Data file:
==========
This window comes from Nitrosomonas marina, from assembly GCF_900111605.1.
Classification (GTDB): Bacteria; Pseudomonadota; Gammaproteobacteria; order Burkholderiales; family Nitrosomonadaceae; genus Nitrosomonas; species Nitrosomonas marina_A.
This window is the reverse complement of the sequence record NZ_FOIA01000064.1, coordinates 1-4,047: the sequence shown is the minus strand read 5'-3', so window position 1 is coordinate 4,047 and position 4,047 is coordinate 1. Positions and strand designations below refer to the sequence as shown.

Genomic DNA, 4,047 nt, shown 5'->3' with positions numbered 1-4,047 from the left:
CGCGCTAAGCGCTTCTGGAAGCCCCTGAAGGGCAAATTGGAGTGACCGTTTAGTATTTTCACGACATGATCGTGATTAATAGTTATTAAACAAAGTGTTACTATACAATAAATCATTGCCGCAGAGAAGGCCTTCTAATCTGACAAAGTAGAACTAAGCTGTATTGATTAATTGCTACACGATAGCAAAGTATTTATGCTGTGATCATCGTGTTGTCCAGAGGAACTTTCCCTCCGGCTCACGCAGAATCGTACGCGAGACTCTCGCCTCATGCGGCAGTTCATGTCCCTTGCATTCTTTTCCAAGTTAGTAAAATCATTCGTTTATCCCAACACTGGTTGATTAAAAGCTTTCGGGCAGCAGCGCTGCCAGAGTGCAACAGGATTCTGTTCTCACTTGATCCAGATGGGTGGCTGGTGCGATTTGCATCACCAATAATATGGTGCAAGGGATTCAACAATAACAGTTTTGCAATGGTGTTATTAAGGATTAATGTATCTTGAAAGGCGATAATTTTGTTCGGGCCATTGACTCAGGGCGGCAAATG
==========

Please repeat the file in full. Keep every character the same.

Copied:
This window comes from Nitrosomonas marina, from assembly GCF_900111605.1.
Classification (GTDB): Bacteria; Pseudomonadota; Gammaproteobacteria; order Burkholderiales; family Nitrosomonadaceae; genus Nitrosomonas; species Nitrosomonas marina_A.
This window is the reverse complement of the sequence record NZ_FOIA01000064.1, coordinates 1-4,047: the sequence shown is the minus strand read 5'-3', so window position 1 is coordinate 4,047 and position 4,047 is coordinate 1. Positions and strand designations below refer to the sequence as shown.

Genomic DNA, 4,047 nt, shown 5'->3' with positions numbered 1-4,047 from the left:
CGCGCTAAGCGCTTCTGGAAGCCCCTGAAGGGCAAATTGGAGTGACCGTTTAGTATTTTCACGACATGATCGTGATTAATAGTTATTAAACAAAGTGTTACTATACAATAAATCATTGCCGCAGAGAAGGCCTTCTAATCTGACAAAGTAGAACTAAGCTGTATTGATTAATTGCTACACGATAGCAAAGTATTTATGCTGTGATCATCGTGTTGTCCAGAGGAACTTTCCCTCCGGCTCACGCAGAATCGTACGCGAGACTCTCGCCTCATGCGGCAGTTCATGTCCCTTGCATTCTTTTCCAAGTTAGTAAAATCATTCGTTTATCCCAACACTGGTTGATTAAAAGCTTTCGGGCAGCAGCGCTGCCAGAGTGCAACAGGATTCTGTTCTCACTTGATCCAGATGGGTGGCTGGTGCGATTTGCATCACCAATAATATGGTGCAAGGGATTCAACAATAACAGTTTTGCAATGGTGTTATTAAGGATTAATGTATCTTGAAAGGCGATAATTTTGTTCGGGCCATTGACTCAGGGCGGCAAATG